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  • Camille: Remembering the tempests that tossed the last such trip across the pond, and as this is an occasion of the utmost importance,... 11:47 PM
  • Camille: This is how most of us know Alma: httpv://youtube.co m/watch?v=zWFEy1lV UMI Or as this: httpv://youtube.co m/watch?v=cQDil... 11:41 PM
  • Bill: Will – I was able to view and hear the tapes. Vocally, the Otello sounded vile but it was obviously more a rehearsal for... 11:36 PM
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  • pasavant: What language is Otello singing? It certainly is not Italian! And singing flat too! 10:24 PM
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is it the girl or is it the gown?

“The campy diva lover in me should exult at the credit in the program ‘Renée Fleming‘s Costumes by Christian Lacroix,’ but in fact the couturier’s frocks were something of a mishmash. Best was a shimmering gold sheath that set off Fleming’s first entrance and trim waistline to perfection; worst was a rumpled ivory silk ballgown that made the dying (or dead?) Thaïs resemble a Botoxed Miss Havisham.”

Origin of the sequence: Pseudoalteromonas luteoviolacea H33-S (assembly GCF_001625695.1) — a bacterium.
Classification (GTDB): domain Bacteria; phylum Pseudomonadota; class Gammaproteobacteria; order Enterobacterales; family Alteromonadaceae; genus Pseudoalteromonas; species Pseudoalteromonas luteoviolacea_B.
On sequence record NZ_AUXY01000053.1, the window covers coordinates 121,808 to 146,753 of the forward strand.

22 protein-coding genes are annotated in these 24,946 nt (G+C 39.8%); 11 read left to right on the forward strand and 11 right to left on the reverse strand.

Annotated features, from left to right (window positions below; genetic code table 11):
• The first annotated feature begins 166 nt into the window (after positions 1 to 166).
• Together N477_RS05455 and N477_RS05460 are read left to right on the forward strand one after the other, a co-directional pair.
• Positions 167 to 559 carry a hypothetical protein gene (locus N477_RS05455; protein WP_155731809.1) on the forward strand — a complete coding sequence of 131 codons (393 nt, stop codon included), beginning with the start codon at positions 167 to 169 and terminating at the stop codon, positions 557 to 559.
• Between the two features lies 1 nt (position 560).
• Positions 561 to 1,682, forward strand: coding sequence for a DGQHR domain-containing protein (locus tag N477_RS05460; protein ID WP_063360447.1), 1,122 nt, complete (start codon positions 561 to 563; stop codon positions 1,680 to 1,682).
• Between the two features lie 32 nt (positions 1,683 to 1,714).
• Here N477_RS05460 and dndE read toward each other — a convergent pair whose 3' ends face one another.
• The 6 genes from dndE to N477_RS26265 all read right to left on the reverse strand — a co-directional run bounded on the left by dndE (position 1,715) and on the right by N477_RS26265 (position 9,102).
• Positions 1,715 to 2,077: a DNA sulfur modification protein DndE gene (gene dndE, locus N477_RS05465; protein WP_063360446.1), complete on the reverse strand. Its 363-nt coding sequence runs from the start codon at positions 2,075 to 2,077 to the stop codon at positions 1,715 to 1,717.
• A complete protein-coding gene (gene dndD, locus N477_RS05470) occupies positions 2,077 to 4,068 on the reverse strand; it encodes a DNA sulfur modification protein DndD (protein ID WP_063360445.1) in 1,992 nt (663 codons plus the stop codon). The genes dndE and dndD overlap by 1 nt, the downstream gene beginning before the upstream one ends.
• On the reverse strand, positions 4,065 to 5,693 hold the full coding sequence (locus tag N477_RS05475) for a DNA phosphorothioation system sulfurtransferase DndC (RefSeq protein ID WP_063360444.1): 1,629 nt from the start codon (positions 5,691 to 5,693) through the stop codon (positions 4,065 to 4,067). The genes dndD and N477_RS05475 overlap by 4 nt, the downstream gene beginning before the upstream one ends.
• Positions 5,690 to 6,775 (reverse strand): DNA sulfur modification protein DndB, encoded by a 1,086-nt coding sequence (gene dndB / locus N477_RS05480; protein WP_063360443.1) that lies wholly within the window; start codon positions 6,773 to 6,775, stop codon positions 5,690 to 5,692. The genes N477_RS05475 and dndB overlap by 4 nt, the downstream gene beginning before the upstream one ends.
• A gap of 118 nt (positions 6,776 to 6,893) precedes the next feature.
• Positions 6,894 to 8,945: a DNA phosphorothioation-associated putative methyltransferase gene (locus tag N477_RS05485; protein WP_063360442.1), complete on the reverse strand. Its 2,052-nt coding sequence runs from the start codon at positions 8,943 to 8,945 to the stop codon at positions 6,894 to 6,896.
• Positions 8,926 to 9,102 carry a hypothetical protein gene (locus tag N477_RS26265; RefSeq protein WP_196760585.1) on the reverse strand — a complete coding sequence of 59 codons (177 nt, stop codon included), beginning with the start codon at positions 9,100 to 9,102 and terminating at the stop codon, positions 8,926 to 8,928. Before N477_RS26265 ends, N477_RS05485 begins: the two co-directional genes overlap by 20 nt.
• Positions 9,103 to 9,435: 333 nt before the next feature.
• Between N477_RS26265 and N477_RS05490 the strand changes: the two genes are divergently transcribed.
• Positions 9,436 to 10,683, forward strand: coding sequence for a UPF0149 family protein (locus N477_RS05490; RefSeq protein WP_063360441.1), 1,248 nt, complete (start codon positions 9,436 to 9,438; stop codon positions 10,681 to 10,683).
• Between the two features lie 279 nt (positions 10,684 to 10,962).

Our Own JJ reviews the Metropolitan Opera’s production of Thaïs in Gay City News.

In other too-good-to-be-true (and yet it is!) news, the image gallery for this production is now live at the Met Archives site.

17 comments

  • Tristan_und says:

    “a botoxed Miss Havisham” — La Cieca, you say that like it’s a bad thing!

  • Lucky Pierre says:

    who’s miss havisham?

    also, the night i went (couple of thursdays ago), someone said meryl streep was in the audience.

    i thought the first set was pretty nice — it actually looked like the set in the current salome. asides from the music and the singing, not a very exciting evening though.

  • Tristan_und says:

    Miss Havisham is the character in Dickens’ “Great Expectations” who, after she is left at the altar by her faithless fiance, goes into her room and stays there for years in her wedding dress, never emerging, with the wedding cake rotting on the table. Probably the visual La Cieca was evoking was from the British movie of the same name (date? director?).

  • Brooklynpunk says:

    #13…(Tristan)

    The classic, and best version (IMHO) of “Great Expectations “was the 1946 one, directed by David Lean….

    I love Miss Haversham…epexially when she tells Estrella to make Pip fall in love with her, so she can then “break his heart”……..

  • Tristan_und says:

    That’s it, alright. Gee, how did we live before YouTube?

  • Lucky Pierre says:

    thanks, la cieca. what would i do without parterre?